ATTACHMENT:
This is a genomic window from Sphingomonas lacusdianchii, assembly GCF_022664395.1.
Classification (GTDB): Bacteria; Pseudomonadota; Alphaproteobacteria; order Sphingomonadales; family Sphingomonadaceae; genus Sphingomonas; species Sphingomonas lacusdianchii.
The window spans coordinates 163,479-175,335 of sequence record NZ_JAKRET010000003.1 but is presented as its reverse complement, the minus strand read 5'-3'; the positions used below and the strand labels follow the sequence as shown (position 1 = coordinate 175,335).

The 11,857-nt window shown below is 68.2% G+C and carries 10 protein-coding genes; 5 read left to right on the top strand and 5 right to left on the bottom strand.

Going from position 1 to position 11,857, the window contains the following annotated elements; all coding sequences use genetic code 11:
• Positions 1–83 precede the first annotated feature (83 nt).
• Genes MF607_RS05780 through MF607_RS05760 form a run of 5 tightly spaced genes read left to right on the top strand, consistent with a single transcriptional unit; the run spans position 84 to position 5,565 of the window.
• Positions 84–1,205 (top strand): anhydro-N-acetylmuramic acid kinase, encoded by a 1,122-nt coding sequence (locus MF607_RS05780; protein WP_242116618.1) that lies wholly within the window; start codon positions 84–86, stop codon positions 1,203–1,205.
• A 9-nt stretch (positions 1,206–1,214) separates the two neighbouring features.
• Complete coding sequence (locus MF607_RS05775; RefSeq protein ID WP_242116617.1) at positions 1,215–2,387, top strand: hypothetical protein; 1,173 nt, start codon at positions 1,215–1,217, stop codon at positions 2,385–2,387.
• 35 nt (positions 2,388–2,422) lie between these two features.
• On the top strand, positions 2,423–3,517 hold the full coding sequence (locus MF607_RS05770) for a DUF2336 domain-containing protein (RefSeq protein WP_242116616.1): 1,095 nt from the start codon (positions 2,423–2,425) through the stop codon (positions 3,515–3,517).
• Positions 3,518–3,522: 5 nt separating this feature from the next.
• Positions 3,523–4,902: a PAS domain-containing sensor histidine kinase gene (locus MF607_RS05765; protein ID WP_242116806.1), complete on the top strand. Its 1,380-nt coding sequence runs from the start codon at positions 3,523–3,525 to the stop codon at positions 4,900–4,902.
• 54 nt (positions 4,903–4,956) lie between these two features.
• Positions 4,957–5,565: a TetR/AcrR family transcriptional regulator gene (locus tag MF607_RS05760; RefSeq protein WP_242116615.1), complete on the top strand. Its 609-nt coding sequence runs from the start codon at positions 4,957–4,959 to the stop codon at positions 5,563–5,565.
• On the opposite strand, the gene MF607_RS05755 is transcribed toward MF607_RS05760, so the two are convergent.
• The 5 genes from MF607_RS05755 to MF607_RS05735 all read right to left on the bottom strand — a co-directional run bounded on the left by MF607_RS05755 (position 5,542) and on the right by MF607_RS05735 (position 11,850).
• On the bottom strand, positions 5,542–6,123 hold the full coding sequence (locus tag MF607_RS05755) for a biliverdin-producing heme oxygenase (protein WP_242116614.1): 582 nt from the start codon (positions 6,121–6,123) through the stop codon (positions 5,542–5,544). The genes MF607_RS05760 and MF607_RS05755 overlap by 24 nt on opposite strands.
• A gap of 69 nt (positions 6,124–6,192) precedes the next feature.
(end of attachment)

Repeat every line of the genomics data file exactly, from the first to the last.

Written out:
This is a genomic window from Sphingomonas lacusdianchii, assembly GCF_022664395.1.
Classification (GTDB): Bacteria; Pseudomonadota; Alphaproteobacteria; order Sphingomonadales; family Sphingomonadaceae; genus Sphingomonas; species Sphingomonas lacusdianchii.
The window spans coordinates 163,479-175,335 of sequence record NZ_JAKRET010000003.1 but is presented as its reverse complement, the minus strand read 5'-3'; the positions used below and the strand labels follow the sequence as shown (position 1 = coordinate 175,335).

The 11,857-nt window shown below is 68.2% G+C and carries 10 protein-coding genes; 5 read left to right on the top strand and 5 right to left on the bottom strand.

Going from position 1 to position 11,857, the window contains the following annotated elements; all coding sequences use genetic code 11:
• Positions 1–83 precede the first annotated feature (83 nt).
• Genes MF607_RS05780 through MF607_RS05760 form a run of 5 tightly spaced genes read left to right on the top strand, consistent with a single transcriptional unit; the run spans position 84 to position 5,565 of the window.
• Positions 84–1,205 (top strand): anhydro-N-acetylmuramic acid kinase, encoded by a 1,122-nt coding sequence (locus MF607_RS05780; protein WP_242116618.1) that lies wholly within the window; start codon positions 84–86, stop codon positions 1,203–1,205.
• A 9-nt stretch (positions 1,206–1,214) separates the two neighbouring features.
• Complete coding sequence (locus MF607_RS05775; RefSeq protein ID WP_242116617.1) at positions 1,215–2,387, top strand: hypothetical protein; 1,173 nt, start codon at positions 1,215–1,217, stop codon at positions 2,385–2,387.
• 35 nt (positions 2,388–2,422) lie between these two features.
• On the top strand, positions 2,423–3,517 hold the full coding sequence (locus MF607_RS05770) for a DUF2336 domain-containing protein (RefSeq protein WP_242116616.1): 1,095 nt from the start codon (positions 2,423–2,425) through the stop codon (positions 3,515–3,517).
• Positions 3,518–3,522: 5 nt separating this feature from the next.
• Positions 3,523–4,902: a PAS domain-containing sensor histidine kinase gene (locus MF607_RS05765; protein ID WP_242116806.1), complete on the top strand. Its 1,380-nt coding sequence runs from the start codon at positions 3,523–3,525 to the stop codon at positions 4,900–4,902.
• 54 nt (positions 4,903–4,956) lie between these two features.
• Positions 4,957–5,565: a TetR/AcrR family transcriptional regulator gene (locus tag MF607_RS05760; RefSeq protein WP_242116615.1), complete on the top strand. Its 609-nt coding sequence runs from the start codon at positions 4,957–4,959 to the stop codon at positions 5,563–5,565.
• On the opposite strand, the gene MF607_RS05755 is transcribed toward MF607_RS05760, so the two are convergent.
• The 5 genes from MF607_RS05755 to MF607_RS05735 all read right to left on the bottom strand — a co-directional run bounded on the left by MF607_RS05755 (position 5,542) and on the right by MF607_RS05735 (position 11,850).
• On the bottom strand, positions 5,542–6,123 hold the full coding sequence (locus tag MF607_RS05755) for a biliverdin-producing heme oxygenase (protein WP_242116614.1): 582 nt from the start codon (positions 6,121–6,123) through the stop codon (positions 5,542–5,544). The genes MF607_RS05760 and MF607_RS05755 overlap by 24 nt on opposite strands.
• A gap of 69 nt (positions 6,124–6,192) precedes the next feature.